Testimony of Chairman Maffei before Congress: “Review of Fiscal Year 2022 Budget for the Coast Guard and the Maritime Transportation Programs” - Federal Maritime Commission
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Testimony of Chairman Maffei before Congress: “Review of Fiscal Year 2022 Budget for the Coast Guard and the Maritime Transportation Programs”


Testimony of
Chairman Daniel B. Maffei
Federal Maritime Commission

Before the
Committee on Transportation and Infrastructure
Subcommittee on Coast Guard and Maritime Transportation
U.S. House of Representatives

Good morning Chairman Carbajal, Chairman DeFazio, Ranking Member Gibbs, and Members of the Subcommittee. I am honored to appear today in support of the Federal Maritime Commission’s budget request for Fiscal Year 2022.

The FMC is a relatively small agency, with an annual budget of approximately 30-million-dollars, that is charged with ensuring a competitive and reliable international ocean transportation system that supports the U.S. economy and protects the public from unfair and deceptive practices.

At no time in decades has that mission been as important as it is today. The U.S. has brought in more ocean freight in less time than ever before in our nation’s history. In fact, the U.S. imported more containers in the first five months of 2021 than in any previous entire year. Exports are also up substantially – including of agricultural products – and that increase only looks modest when compared with the explosion of imports.

The American demand for consumer goods, which started largely due to online shopping during COVID, continues to increase. This spike in demand for imports has pushed cargo rates to record highs – even higher now than they were when I last appeared before you in June. For example, the July spot rate to move a 40’ container from Shanghai to Los Angeles is approaching $10,000 and is more than five times higher than July of 2019 – pre-COVID. Depending on the specific circumstances, the actual rate to book a transpacific box could cost much more even than that. And this is without including congestion surcharges that can add thousands more dollars to shippers’ costs.

And rates just tell part of the story – there is not enough space on ships for all the shippers that want space and so some are having to wait for a future sailing. Once on a ship, congestion-related delays of days or even weeks are commonplace.

All of this notwithstanding that the world’s container ship fleet remains effectively fully deployed and ocean carriers have accelerated their ordering of new ships, containers, and other equipment.

Despite some gains in capacity in our ports and maximization of the global container fleet, the overall capacity of the system is still limited by truck, rail, and warehouse space shortages.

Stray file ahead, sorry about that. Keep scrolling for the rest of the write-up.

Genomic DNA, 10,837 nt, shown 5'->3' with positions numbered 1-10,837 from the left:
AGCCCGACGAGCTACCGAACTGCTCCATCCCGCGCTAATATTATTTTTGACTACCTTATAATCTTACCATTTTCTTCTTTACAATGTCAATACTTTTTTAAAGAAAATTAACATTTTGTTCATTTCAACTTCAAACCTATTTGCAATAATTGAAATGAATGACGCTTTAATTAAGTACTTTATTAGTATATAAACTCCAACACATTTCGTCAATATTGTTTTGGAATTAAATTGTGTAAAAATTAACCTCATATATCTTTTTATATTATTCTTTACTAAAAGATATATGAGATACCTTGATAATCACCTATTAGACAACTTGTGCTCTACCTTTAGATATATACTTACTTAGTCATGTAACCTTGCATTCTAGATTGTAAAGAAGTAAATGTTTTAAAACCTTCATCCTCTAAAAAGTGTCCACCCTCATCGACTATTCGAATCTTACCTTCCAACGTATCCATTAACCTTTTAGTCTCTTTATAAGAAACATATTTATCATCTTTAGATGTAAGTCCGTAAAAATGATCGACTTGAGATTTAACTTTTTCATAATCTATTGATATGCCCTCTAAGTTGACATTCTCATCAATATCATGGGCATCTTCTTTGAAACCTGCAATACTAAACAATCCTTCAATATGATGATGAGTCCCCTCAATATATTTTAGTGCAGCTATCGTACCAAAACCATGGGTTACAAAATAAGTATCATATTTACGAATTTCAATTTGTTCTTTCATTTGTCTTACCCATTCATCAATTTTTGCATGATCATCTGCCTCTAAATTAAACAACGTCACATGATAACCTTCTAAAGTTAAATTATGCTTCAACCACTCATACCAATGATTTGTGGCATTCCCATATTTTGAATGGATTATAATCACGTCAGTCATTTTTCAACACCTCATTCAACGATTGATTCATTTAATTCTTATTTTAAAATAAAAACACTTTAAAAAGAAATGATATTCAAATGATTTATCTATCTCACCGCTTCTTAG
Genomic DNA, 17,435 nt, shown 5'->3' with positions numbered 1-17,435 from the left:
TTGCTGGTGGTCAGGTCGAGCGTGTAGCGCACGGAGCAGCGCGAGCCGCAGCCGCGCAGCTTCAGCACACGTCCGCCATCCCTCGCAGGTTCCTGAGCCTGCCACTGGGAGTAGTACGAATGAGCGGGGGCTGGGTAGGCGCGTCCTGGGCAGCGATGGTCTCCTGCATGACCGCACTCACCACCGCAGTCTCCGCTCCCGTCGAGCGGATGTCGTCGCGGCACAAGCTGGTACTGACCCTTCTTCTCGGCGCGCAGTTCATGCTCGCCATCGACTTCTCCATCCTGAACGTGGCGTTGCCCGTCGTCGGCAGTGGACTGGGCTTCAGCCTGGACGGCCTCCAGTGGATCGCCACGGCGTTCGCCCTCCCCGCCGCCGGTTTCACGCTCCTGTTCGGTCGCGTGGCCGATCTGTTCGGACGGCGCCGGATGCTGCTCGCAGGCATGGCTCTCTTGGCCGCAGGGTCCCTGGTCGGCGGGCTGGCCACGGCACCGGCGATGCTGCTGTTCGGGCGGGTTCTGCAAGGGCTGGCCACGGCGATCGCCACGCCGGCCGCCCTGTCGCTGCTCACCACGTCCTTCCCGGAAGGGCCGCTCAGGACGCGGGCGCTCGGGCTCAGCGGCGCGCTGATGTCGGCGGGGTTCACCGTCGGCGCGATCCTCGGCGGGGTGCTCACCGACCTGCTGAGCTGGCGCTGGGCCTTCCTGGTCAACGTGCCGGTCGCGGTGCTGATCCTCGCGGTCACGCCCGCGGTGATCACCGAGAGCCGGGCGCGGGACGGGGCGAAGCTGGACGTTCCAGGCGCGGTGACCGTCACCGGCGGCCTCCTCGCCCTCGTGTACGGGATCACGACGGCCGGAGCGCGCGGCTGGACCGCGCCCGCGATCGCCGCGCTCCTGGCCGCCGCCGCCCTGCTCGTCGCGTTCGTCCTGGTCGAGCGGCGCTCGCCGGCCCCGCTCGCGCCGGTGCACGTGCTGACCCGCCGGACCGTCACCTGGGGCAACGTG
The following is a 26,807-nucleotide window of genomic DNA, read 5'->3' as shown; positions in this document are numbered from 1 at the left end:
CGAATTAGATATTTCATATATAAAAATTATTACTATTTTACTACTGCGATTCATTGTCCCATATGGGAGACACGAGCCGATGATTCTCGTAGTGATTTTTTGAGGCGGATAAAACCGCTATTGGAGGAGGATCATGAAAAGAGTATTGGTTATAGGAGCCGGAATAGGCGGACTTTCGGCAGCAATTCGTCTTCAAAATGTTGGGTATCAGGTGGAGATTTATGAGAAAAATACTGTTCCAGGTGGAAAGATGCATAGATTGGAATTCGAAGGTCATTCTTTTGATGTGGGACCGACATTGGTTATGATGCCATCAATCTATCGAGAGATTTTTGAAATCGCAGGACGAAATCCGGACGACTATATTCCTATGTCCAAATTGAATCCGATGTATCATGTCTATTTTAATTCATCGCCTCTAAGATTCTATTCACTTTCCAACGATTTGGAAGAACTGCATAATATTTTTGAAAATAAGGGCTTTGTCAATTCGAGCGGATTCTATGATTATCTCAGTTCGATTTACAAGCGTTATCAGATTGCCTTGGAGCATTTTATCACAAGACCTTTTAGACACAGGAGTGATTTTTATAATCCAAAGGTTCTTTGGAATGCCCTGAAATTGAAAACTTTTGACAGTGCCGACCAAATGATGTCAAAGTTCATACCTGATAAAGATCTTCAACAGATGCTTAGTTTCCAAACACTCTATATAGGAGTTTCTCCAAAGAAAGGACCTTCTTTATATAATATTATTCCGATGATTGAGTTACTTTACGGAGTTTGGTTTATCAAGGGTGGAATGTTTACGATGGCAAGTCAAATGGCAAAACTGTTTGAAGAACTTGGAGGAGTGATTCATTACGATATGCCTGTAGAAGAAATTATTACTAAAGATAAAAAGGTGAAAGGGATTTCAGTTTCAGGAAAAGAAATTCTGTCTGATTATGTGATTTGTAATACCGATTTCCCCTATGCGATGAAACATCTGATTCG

This situation is creating real hardship for some shippers such as:

  1. agricultural exporters that deal in relatively low margin commodities;
  2. U.S. manufactures that depend on specific inputs from abroad; and
  3. small to medium-sized importers and ocean transport intermediaries.

It is these categories of shippers that cannot afford the rates or lack sufficient market-power for the carriers to value their continued business as much as they do a large nationally known shipper.

While the Shipping Act gives the FMC no authority to place a cap on rates, set quotas for export carriage, or require carriers offer the same rates to smaller shippers as bigger shippers, we do have authority to take on a major source of headaches for shippers and truckers – unreasonable detention and demurrage fees.

In Spring of 2020, the FMC unanimously voted for an interpretive rule that identified when these fees would be likely unreasonable and in violation of the Shipping Act. Late last year, the FMC launched an investigation of detention and demurrage, container return, and export carriage policies at our nation’s two largest port complexes. The Commissioner in charge of that fact finding – Rebecca Dye – will present her interim recommendations at the FMC meeting next week.

One recommendation coming out of the investigation is for the FMC to conduct “audits” of the major carriers to determine exactly what they are doing to comply with the detention and demurrage rule. Such an audit could inform additional rulemaking or enforcement and, given the urgency of the situation, this week I used my authority as Chair to designate our managing director to lead the audits and start as soon as possible.

Two other areas in urgent need of shoring up given the current situation are FMC’s Bureau of Enforcement (BoE) and Office of Consumer Affairs and Dispute Resolution Services (CADRS). As Chairman, I have authorized additional hiring for these offices which is in progress, including a specific advocate for exports.

While we are working hard to maximize this year’s resources, we respectfully request $30.8 million to fund FMC operations for the coming year.

This amount supports an agency workforce of 128 FTE employees – many of whom must have advanced degrees and/or specialized expertise to facilitate implementation of all the provisions of the Shipping Act. That is why the bulk of our budget goes towards salaries and benefits. Lease & Security represents the next largest part of the Commission’s budget. The third largest part is technology which allows our workforce to do their jobs, both at the office and in telework.

Again, I am grateful for this opportunity to appear before you today and welcome any questions you might have about our budget request or about the ocean transportation system.